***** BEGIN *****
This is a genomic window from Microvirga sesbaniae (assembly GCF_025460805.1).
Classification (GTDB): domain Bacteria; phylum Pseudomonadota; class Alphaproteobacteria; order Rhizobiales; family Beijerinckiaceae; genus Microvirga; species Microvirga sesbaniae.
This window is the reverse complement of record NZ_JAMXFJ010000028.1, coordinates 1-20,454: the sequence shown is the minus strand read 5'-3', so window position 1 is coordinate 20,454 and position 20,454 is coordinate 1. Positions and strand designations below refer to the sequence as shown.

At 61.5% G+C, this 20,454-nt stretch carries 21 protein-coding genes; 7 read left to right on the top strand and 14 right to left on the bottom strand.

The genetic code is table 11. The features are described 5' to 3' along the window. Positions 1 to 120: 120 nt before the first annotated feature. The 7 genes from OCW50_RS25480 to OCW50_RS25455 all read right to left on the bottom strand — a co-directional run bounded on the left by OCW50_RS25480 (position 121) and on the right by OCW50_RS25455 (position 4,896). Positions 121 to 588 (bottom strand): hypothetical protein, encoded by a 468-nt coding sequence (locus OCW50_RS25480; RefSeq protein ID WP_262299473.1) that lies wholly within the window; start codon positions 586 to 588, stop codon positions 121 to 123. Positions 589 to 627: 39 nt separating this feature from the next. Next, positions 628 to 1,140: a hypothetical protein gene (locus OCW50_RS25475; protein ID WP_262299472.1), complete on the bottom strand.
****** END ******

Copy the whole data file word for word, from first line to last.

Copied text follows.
This is a genomic window from Microvirga sesbaniae (assembly GCF_025460805.1).
Classification (GTDB): domain Bacteria; phylum Pseudomonadota; class Alphaproteobacteria; order Rhizobiales; family Beijerinckiaceae; genus Microvirga; species Microvirga sesbaniae.
This window is the reverse complement of record NZ_JAMXFJ010000028.1, coordinates 1-20,454: the sequence shown is the minus strand read 5'-3', so window position 1 is coordinate 20,454 and position 20,454 is coordinate 1. Positions and strand designations below refer to the sequence as shown.

At 61.5% G+C, this 20,454-nt stretch carries 21 protein-coding genes; 7 read left to right on the top strand and 14 right to left on the bottom strand.

The genetic code is table 11. The features are described 5' to 3' along the window. Positions 1 to 120: 120 nt before the first annotated feature. The 7 genes from OCW50_RS25480 to OCW50_RS25455 all read right to left on the bottom strand — a co-directional run bounded on the left by OCW50_RS25480 (position 121) and on the right by OCW50_RS25455 (position 4,896). Positions 121 to 588 (bottom strand): hypothetical protein, encoded by a 468-nt coding sequence (locus OCW50_RS25480; RefSeq protein ID WP_262299473.1) that lies wholly within the window; start codon positions 586 to 588, stop codon positions 121 to 123. Positions 589 to 627: 39 nt separating this feature from the next. Next, positions 628 to 1,140: a hypothetical protein gene (locus OCW50_RS25475; protein ID WP_262299472.1), complete on the bottom strand.